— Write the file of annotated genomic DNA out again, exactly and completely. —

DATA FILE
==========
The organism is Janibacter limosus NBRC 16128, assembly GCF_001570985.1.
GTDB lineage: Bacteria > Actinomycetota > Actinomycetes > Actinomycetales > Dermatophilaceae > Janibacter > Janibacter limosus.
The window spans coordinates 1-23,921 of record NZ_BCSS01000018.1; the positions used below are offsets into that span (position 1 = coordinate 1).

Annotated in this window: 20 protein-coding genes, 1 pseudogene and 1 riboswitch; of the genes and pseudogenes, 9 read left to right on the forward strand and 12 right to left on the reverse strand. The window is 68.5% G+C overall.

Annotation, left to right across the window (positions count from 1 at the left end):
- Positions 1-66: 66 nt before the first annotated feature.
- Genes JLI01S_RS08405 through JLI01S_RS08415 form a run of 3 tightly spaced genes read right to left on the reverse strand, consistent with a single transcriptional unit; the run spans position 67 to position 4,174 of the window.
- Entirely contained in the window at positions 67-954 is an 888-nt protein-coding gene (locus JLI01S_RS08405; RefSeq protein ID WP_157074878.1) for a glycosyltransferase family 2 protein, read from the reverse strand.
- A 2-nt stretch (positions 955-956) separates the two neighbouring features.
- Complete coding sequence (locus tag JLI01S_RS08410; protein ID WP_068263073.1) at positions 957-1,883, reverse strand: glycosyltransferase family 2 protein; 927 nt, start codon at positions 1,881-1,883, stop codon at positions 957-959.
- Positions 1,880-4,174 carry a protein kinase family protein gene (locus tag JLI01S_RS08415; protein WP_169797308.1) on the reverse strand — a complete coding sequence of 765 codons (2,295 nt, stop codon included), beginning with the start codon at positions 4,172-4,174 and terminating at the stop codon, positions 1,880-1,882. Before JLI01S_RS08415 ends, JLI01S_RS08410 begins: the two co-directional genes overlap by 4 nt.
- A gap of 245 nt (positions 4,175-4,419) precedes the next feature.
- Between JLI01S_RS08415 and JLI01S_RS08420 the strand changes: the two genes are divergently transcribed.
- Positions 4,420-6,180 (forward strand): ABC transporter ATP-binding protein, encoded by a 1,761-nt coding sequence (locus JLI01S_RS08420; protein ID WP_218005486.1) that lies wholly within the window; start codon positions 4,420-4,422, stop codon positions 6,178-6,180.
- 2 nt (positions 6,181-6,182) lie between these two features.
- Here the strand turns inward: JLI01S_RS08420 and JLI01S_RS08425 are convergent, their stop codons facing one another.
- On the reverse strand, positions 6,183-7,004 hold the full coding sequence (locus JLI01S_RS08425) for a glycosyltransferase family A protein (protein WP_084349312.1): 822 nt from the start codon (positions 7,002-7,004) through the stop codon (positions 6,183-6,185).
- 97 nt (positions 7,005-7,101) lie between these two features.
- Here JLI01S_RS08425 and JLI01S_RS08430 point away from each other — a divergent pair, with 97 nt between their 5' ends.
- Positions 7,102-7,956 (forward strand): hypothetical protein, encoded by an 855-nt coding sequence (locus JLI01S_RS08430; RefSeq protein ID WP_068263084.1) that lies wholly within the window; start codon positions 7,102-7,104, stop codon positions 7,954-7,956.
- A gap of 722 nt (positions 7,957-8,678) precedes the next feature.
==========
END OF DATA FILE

The organism is Janibacter limosus NBRC 16128, assembly GCF_001570985.1.
GTDB lineage: Bacteria > Actinomycetota > Actinomycetes > Actinomycetales > Dermatophilaceae > Janibacter > Janibacter limosus.
The window spans coordinates 1-23,921 of record NZ_BCSS01000018.1; the positions used below are offsets into that span (position 1 = coordinate 1).

Annotated in this window: 20 protein-coding genes, 1 pseudogene and 1 riboswitch; of the genes and pseudogenes, 9 read left to right on the forward strand and 12 right to left on the reverse strand. The window is 68.5% G+C overall.

Annotation, left to right across the window (positions count from 1 at the left end):
- Positions 1-66: 66 nt before the first annotated feature.
- Genes JLI01S_RS08405 through JLI01S_RS08415 form a run of 3 tightly spaced genes read right to left on the reverse strand, consistent with a single transcriptional unit; the run spans position 67 to position 4,174 of the window.
- Entirely contained in the window at positions 67-954 is an 888-nt protein-coding gene (locus JLI01S_RS08405; RefSeq protein ID WP_157074878.1) for a glycosyltransferase family 2 protein, read from the reverse strand.
- A 2-nt stretch (positions 955-956) separates the two neighbouring features.
- Complete coding sequence (locus tag JLI01S_RS08410; protein ID WP_068263073.1) at positions 957-1,883, reverse strand: glycosyltransferase family 2 protein; 927 nt, start codon at positions 1,881-1,883, stop codon at positions 957-959.
- Positions 1,880-4,174 carry a protein kinase family protein gene (locus tag JLI01S_RS08415; protein WP_169797308.1) on the reverse strand — a complete coding sequence of 765 codons (2,295 nt, stop codon included), beginning with the start codon at positions 4,172-4,174 and terminating at the stop codon, positions 1,880-1,882. Before JLI01S_RS08415 ends, JLI01S_RS08410 begins: the two co-directional genes overlap by 4 nt.
- A gap of 245 nt (positions 4,175-4,419) precedes the next feature.
- Between JLI01S_RS08415 and JLI01S_RS08420 the strand changes: the two genes are divergently transcribed.
- Positions 4,420-6,180 (forward strand): ABC transporter ATP-binding protein, encoded by a 1,761-nt coding sequence (locus JLI01S_RS08420; protein ID WP_218005486.1) that lies wholly within the window; start codon positions 4,420-4,422, stop codon positions 6,178-6,180.
- 2 nt (positions 6,181-6,182) lie between these two features.
- Here the strand turns inward: JLI01S_RS08420 and JLI01S_RS08425 are convergent, their stop codons facing one another.
- On the reverse strand, positions 6,183-7,004 hold the full coding sequence (locus JLI01S_RS08425) for a glycosyltransferase family A protein (protein WP_084349312.1): 822 nt from the start codon (positions 7,002-7,004) through the stop codon (positions 6,183-6,185).
- 97 nt (positions 7,005-7,101) lie between these two features.
- Here JLI01S_RS08425 and JLI01S_RS08430 point away from each other — a divergent pair, with 97 nt between their 5' ends.
- Positions 7,102-7,956 (forward strand): hypothetical protein, encoded by an 855-nt coding sequence (locus JLI01S_RS08430; RefSeq protein ID WP_068263084.1) that lies wholly within the window; start codon positions 7,102-7,104, stop codon positions 7,954-7,956.
- A gap of 722 nt (positions 7,957-8,678) precedes the next feature.